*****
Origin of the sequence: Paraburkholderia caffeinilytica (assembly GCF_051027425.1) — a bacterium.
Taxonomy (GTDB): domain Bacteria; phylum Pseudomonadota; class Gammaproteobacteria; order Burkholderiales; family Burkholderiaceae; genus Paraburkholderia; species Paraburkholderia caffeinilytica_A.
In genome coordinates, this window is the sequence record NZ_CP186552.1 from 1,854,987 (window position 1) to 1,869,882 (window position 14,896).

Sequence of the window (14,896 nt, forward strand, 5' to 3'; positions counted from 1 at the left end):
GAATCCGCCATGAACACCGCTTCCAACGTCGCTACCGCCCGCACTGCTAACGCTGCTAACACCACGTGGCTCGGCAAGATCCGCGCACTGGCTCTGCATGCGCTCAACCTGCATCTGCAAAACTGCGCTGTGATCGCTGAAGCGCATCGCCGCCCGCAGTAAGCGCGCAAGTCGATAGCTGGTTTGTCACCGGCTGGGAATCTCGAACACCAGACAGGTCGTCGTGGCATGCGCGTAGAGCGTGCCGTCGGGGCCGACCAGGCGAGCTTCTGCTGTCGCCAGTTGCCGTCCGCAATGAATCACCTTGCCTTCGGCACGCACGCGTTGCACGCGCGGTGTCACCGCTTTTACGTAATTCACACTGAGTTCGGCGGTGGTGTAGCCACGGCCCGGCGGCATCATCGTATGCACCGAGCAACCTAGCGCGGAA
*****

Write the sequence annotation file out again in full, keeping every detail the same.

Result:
Origin of the sequence: Paraburkholderia caffeinilytica (assembly GCF_051027425.1) — a bacterium.
Taxonomy (GTDB): domain Bacteria; phylum Pseudomonadota; class Gammaproteobacteria; order Burkholderiales; family Burkholderiaceae; genus Paraburkholderia; species Paraburkholderia caffeinilytica_A.
In genome coordinates, this window is the sequence record NZ_CP186552.1 from 1,854,987 (window position 1) to 1,869,882 (window position 14,896).

Sequence of the window (14,896 nt, forward strand, 5' to 3'; positions counted from 1 at the left end):
GAATCCGCCATGAACACCGCTTCCAACGTCGCTACCGCCCGCACTGCTAACGCTGCTAACACCACGTGGCTCGGCAAGATCCGCGCACTGGCTCTGCATGCGCTCAACCTGCATCTGCAAAACTGCGCTGTGATCGCTGAAGCGCATCGCCGCCCGCAGTAAGCGCGCAAGTCGATAGCTGGTTTGTCACCGGCTGGGAATCTCGAACACCAGACAGGTCGTCGTGGCATGCGCGTAGAGCGTGCCGTCGGGGCCGACCAGGCGAGCTTCTGCTGTCGCCAGTTGCCGTCCGCAATGAATCACCTTGCCTTCGGCACGCACGCGTTGCACGCGCGGTGTCACCGCTTTTACGTAATTCACACTGAGTTCGGCGGTGGTGTAGCCACGGCCCGGCGGCATCATCGTATGCACCGAGCAACCTAGCGCGGAA